Correct administration of medication
Doctors prescribe medication depending on complaints. They will consider whether the condition is acute (more likely to be one-time and with a sudden on-set) or chronic (periodic and frequent), and then establish its distinctive symptoms. The physician will also consider a patient’s age, gender and, in some cases, their developed or existing sensitivity towards medication. They will also have to take into consideration the immediate effects of a medicinal product. After this, the physician will provide the patient with a prescription detailing the method, time, frequency, and dosage of the drug. Final effectiveness of the prescribed medicine depends largely on adherence to given instructions.
Medicine knows many methods of administration:
- percutaneous injection
- muscle injection
- venous injection
- spinal injection
- topical application
- rubbing into skin
Oral administration is the most popular method of use since it's the easiest to follow outside healthcare facilities. You can orally use powders, pills, solutions and other medication in liquid form.
Doctors often note that medication should be administered before or after a meal. At times, the nature of the meal after which medication is used is also important. There are usually also instructions on what to drink on medication. Confirm everything with your attending physician, since they can consider your individual condition. If you have forgotten to ask for specific instructions, it’s always more reasonable to take medication after a meal, as this limits the danger of complications and adverse effects.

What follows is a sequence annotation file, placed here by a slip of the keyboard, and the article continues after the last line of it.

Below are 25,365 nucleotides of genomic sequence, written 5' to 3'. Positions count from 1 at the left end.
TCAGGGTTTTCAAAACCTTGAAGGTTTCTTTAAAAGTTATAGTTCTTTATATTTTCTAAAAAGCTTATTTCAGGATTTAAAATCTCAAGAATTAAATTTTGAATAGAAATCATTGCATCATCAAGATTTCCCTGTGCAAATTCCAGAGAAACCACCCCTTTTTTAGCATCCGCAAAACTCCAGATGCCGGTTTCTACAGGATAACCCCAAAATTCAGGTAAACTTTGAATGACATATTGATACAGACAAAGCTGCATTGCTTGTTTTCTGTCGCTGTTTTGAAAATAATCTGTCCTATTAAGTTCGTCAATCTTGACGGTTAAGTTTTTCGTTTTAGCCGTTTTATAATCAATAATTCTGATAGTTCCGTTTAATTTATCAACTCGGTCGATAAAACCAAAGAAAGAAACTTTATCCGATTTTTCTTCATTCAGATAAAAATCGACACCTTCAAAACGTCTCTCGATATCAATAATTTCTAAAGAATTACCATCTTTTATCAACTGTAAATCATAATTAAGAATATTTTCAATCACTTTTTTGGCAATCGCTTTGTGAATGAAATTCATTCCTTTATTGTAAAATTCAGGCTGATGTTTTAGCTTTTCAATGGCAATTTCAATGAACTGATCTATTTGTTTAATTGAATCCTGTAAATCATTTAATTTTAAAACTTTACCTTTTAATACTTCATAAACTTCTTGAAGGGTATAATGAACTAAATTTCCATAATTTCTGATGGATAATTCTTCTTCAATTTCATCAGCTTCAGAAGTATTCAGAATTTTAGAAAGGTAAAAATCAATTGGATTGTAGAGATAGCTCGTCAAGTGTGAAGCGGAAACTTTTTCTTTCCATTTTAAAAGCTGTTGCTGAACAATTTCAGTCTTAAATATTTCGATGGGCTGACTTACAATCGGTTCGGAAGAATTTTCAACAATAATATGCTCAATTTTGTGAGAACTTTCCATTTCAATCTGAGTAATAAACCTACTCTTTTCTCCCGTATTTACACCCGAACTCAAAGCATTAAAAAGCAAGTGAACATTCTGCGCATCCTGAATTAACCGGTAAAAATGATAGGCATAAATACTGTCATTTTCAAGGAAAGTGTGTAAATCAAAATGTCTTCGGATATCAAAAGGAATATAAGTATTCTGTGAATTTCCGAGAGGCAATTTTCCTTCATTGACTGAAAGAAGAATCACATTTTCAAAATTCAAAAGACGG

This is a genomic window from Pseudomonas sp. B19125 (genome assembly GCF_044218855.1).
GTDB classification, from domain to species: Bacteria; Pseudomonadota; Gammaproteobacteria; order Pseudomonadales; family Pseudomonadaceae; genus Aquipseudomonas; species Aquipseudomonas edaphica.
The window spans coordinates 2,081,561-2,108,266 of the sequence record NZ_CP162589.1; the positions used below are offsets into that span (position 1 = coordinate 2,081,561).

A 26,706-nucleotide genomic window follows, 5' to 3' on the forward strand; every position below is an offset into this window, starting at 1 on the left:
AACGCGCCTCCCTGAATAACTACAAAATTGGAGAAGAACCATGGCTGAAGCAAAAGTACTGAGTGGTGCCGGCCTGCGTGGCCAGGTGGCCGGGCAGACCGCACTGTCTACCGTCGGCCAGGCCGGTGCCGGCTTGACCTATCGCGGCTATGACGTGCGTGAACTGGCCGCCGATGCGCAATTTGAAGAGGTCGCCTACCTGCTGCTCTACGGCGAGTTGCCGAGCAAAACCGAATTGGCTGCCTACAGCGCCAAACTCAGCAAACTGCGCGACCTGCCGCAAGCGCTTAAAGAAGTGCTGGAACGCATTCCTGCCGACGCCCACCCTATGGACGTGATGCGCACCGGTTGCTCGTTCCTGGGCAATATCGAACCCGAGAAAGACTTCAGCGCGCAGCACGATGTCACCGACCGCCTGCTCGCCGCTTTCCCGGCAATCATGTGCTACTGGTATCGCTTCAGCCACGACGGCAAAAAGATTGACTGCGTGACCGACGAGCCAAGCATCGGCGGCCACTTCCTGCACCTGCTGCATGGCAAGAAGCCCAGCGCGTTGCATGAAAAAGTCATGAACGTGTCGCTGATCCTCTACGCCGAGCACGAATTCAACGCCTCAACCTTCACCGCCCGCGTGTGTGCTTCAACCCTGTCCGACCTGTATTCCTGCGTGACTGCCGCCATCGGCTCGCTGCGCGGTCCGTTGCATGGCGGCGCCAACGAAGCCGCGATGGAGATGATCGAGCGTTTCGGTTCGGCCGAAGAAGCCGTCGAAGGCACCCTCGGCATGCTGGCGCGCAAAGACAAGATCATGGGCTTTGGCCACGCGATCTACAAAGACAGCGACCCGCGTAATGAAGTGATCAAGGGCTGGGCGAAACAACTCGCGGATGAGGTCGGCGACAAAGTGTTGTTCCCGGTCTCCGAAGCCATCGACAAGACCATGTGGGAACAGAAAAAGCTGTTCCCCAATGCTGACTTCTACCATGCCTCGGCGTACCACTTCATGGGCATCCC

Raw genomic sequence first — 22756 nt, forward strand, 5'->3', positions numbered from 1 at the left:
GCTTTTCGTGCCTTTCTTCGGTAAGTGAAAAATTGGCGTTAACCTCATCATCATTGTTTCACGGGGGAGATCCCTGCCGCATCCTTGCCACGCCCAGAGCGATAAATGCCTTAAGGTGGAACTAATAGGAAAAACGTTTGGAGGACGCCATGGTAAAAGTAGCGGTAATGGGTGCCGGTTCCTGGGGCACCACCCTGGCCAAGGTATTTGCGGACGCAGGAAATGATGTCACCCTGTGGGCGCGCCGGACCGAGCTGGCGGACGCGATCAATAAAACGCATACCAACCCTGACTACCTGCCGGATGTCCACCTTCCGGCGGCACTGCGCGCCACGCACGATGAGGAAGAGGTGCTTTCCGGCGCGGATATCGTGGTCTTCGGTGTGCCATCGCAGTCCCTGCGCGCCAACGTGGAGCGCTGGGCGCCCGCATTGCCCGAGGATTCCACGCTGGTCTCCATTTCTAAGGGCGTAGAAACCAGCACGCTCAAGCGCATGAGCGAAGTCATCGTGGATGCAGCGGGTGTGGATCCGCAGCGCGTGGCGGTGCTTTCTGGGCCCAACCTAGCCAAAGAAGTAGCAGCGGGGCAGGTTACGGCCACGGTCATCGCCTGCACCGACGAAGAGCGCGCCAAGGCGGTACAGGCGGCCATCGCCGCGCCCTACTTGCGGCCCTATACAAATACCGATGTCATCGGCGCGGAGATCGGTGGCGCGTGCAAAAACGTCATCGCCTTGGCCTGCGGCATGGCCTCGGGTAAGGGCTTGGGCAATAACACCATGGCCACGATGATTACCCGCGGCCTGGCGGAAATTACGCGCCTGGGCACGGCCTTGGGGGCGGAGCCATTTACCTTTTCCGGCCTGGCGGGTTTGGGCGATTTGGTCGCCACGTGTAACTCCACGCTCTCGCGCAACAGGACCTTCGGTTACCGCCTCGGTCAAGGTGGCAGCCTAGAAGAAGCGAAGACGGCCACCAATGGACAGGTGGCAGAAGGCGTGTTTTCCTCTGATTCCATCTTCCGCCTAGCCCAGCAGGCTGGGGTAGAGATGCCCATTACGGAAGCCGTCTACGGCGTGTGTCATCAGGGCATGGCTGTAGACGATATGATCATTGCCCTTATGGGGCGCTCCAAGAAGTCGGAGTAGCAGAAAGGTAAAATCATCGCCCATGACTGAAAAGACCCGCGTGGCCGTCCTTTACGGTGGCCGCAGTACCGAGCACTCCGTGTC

People often question whether to chew a pill or swallow it intact. Always swallow pills whole, as they have a protective layer similar to capsules. They’re quite slick and are easily ingested. Therefore, swallowing them shouldn’t be a problem. In some cases, the medication might lose its effect when the capsule is opened, and the powder inside the capsule can damage the stomach and esophagus.
Always swallow pills standing up. When you take a pill while lying or sitting down, it can get stuck in your gullet and damage it, causing pain and heartburn.
When taking medication, always drink half a glass of lukewarm water and then stand or walk for 10 minutes. You shouldn’t drink other liquids with medication as they can influence the effect of the preparation.
For example, milk blocks absorption of broad-spectrum antibiotics (e.g. tetracycline). Fruit and vegetable juices also dampen the effect of certain antibiotics, as do sweet syrups used in lemonades and other sweet beverages.
A definite rule of thumb is that smoking, alcohol and drugs don’t ever go well with medication!
It would be smart to check your home medical supplies once in a while to be sure you don’t have expired medication. Always throw them away to avoid accidental poisoning.
When using two or more medicinal products, always consult with a physician as it may be a harmful combination.
Many medicinal products are injected to avoid metabolization in the gastrointestinal tract. Penicillin is injected since it is decomposed in gastric acid. Some medicines cannot be absorbed through digestion and they have to be injected. Injections are also preferred when treating localized conditions. For example, in case of neurological disorders substances are injected to the spinal canal. Ointments, powders, and plasters usually have a local antimicrobial, anti-inflammatory or pain-relieving effect.
Topical medication is absorbed through fat and sweat glands, and hair follicles. Their absorption rate is significantly increased if used on damaged skin.
The most important thing to remember is to consult your attending physician on best practices for taking medication. It’s very likely you’ll have to go through a few tests to give your doctor a better overview of medication that suits you best.